What it means to be Franciscan


Our Franciscan tradition is based on the teachings of the 13th century saint, Francis of Assisi.

Francis gave up his family’s wealth and carefree lifestyle, embracing poverty and humility in a life of service to God, care of the poor, peace through social justice and stewardship for all of nature. Through prayer and contemplation, Francis saw that all people and all of creation were proof of God’s unconditional love for us. This brought him unending joy. He viewed all people as equal, care of the poorest as an obligation and stewardship of nature as man’s responsibility.

Our Values

For us, being Franciscan means:

Embracing with joy God’s unconditional, never-ending love for us

Serving those most in need — the poor, the marginalized, the trafficked, the immigrant

Treating all people as brothers and sisters

Living according
to the gospels

Care of the planet, our common home, in gratitude for these gifts from God.

Living simply
and prayerfully


The Tau Cross

The last letter of the Hebrew alphabet, to Christians the tau represented the cross of the crucified Christ. Because of Francis’ devotion to the Crucifixion, he adopted the tau as his seal.

The Franciscan Coat of Arms

The sign of the secular Franciscan order in the United States, it shows the right arm of Jesus with the nail wound in the hand crossing the left arm of Francis, whose hand bears the stigmata. There is a crucifix, often a Tau, in the background.

The San Damiano Crucifix

It is said that Francis was kneeling before this cross in the church of San Damiano when he heard God telling him to “rebuild the church.” Francis took that to mean he was to repair the crumbling structure and he sold his father’s cloths to purchase stone for the building’s reconstruction. Franciscans see it as a message to renew the Church.


St. Francis of Assisi

Born in Assisi, Italy in 1182, Giovanni Francesco Bernadone was the son of a wealthy merchant. A carefree youth who wanted to be a soldier, Francis’ experience in the war against Perugia in 1202 changed him. Recuperating from an illness he contracted during a year as prisoner of war, Francis had dreams and visions. But it was a vision he had while traveling to Apulia in the army of the Count of Brienne that made Francis turn away from his wealth and seek a life of poverty and service to the poor.

Through prayer and contemplation, often done in nature, Francis saw that God and his unconditional love of humankind is at the center of all people and everything in creation. God came to us as Jesus in the crib, showing his humility, and Jesus died on the cross not just for our sins, but for his unconditional love of us. God’s unending love became a source of joy for Francis; the Gospels were his life model.

Today, Francis is one of the Church’s most popular saints. His simple lifestyle, sense of social equality and concern for nature remain relevant 800 years after his death.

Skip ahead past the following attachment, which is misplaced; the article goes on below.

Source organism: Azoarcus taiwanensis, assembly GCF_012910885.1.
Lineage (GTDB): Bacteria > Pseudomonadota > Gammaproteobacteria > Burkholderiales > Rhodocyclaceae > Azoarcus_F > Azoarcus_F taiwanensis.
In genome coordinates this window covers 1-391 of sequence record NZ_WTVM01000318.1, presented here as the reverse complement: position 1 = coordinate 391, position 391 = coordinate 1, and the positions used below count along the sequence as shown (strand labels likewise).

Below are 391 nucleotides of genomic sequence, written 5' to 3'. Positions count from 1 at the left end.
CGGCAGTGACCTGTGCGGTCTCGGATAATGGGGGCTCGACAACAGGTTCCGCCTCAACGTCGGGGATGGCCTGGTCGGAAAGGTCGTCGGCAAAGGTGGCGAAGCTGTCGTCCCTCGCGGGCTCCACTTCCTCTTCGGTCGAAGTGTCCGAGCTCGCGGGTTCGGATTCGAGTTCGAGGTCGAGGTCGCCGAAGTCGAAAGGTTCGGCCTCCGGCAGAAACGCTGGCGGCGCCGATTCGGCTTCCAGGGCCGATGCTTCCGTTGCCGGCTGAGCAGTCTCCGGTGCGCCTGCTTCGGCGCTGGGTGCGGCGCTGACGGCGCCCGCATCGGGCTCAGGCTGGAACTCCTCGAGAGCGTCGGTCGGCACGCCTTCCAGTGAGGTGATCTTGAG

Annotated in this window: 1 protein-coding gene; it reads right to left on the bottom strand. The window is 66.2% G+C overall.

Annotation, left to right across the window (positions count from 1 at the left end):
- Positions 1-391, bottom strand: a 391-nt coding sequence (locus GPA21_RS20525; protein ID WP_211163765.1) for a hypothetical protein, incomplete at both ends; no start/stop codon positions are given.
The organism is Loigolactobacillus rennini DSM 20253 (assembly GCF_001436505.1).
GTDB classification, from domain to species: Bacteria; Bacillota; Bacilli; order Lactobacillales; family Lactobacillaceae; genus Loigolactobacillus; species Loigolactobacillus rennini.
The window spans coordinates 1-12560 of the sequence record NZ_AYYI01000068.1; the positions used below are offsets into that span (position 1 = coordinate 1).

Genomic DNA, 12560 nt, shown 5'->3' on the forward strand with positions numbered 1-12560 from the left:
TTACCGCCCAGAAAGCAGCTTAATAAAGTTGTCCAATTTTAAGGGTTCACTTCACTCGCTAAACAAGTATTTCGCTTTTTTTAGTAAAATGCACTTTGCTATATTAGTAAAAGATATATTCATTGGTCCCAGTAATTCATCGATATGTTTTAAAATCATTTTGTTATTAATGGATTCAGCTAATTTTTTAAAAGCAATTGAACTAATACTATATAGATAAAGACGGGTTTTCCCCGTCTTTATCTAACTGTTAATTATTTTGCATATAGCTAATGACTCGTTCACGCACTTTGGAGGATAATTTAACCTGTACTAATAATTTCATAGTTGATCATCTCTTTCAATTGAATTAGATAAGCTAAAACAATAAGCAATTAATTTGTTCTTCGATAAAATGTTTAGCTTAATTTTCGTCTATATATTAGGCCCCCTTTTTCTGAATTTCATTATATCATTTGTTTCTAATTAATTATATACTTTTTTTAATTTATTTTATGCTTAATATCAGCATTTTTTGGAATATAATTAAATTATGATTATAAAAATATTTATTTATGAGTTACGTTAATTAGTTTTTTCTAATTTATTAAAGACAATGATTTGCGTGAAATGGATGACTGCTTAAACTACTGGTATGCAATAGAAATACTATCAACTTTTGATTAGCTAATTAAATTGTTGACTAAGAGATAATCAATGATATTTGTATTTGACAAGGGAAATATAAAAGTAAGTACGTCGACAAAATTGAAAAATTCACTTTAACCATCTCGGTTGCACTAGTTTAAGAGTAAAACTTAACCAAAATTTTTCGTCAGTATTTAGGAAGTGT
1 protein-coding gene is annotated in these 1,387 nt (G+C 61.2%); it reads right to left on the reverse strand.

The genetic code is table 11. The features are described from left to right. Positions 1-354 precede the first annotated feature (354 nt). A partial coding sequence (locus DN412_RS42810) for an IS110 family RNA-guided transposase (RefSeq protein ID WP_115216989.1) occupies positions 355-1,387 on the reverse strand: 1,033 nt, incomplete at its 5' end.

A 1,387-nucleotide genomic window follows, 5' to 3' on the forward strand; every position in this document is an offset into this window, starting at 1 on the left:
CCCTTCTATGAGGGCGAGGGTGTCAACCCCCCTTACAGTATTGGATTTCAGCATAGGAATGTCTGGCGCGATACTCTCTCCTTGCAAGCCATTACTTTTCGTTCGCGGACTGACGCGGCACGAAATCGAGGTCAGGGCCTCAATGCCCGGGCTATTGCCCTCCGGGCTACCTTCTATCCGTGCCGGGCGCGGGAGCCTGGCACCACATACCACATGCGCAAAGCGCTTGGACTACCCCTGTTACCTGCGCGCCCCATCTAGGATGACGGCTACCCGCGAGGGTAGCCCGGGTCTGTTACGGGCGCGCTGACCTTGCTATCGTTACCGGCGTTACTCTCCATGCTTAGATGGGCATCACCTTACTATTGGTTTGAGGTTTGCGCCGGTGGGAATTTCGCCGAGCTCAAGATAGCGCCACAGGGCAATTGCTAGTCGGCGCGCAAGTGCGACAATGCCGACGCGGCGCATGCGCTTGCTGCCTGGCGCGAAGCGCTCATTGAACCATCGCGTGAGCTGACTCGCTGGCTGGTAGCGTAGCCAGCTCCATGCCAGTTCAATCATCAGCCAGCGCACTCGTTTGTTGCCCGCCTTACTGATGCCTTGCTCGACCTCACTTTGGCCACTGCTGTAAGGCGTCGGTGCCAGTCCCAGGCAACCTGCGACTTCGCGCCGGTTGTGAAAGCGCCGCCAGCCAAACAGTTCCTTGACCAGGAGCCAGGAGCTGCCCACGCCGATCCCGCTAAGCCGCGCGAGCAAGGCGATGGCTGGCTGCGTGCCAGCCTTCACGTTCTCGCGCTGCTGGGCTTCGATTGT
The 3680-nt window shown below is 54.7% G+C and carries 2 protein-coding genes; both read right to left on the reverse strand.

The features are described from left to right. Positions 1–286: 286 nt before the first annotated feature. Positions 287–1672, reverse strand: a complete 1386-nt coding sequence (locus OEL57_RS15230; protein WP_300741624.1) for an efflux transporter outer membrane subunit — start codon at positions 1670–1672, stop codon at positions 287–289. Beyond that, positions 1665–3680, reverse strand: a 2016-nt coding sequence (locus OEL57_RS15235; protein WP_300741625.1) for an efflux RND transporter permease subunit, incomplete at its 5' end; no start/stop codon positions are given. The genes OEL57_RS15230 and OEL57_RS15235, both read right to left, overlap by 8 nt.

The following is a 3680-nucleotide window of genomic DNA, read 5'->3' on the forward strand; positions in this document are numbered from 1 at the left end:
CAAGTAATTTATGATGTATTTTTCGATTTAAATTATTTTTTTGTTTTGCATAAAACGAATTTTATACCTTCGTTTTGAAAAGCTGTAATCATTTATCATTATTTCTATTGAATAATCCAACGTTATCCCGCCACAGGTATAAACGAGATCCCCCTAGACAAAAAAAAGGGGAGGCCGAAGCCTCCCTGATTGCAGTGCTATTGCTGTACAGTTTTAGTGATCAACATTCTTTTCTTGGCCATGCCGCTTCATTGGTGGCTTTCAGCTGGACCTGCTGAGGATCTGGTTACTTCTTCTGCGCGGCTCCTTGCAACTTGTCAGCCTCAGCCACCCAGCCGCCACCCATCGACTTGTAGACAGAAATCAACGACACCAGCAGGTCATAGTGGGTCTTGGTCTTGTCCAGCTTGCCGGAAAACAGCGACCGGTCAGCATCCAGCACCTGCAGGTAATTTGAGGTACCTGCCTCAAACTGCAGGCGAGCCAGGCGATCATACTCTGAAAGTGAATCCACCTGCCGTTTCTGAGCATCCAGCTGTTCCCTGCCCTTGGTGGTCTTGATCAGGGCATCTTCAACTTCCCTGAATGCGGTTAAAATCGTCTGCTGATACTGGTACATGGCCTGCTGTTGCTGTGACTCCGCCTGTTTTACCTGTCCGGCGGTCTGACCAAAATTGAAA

St. Clare of Assisi

Also born into wealth and privilege, Chiara Offreduccio was a devout Christian even as a child. As a teenager, she heard Francis preach and just days later, left her home to follow Francis. Francis placed her with Benedictine sisters where she stayed until a small house was built for her and the women who followed her; the order she founded was known as the Poor Ladies of San Damiano.

Claire closely followed Francis’ life and values and embraced austere poverty. She saw Francis as a spiritual father figure and cared for him during his final illness.

St. Marianne Cope

The daughter of German immigrants, Marianne Cope entered the Sisters of St. Francis in Syracuse, New York in 1862. By 1870 she was a member of the congregation’s governing council. She helped establish two Catholic hospitals in New York State — St. Joseph’s in Syracuse (the city’s first public hospital) and St. Elizabeth’s in nearby Utica, the first to accept patients regardless of race, creed and ability to pay.

In 1883, Mother Marianne and six sisters traveled to Honolulu, Hawaii, answering a request for help with patients of Hansen’s disease (leprosy). After managing a hospital in Oahu and setting up Maui’s first general hospital, Mother Marianne and the sisters relocated to the remote peninsula of Kalaupapa in 1888. There she cared for the dying Father Damien and established a home for the female patients. Mother Marianne remained on Kalaupapa until her death in 1918. She was canonized in October 2012.

St. John Neumann

A Catholic priest in Bohemia, John Neumann immigrated to the U.S. in 1836 where he became a Redemptorist priest. He served as a diocesan priest in New York State, riding on horseback to minister to the 200,000 Catholics that made up the diocese. As the fourth Bishop of Philadelphia, Neumann founded the first Catholic diocesan school system. He also assisted three German immigrants who wished to establish an order of women religious. Their order would later lead to the combined congregation known as the Sisters of St. Francis of the Neumann Communities.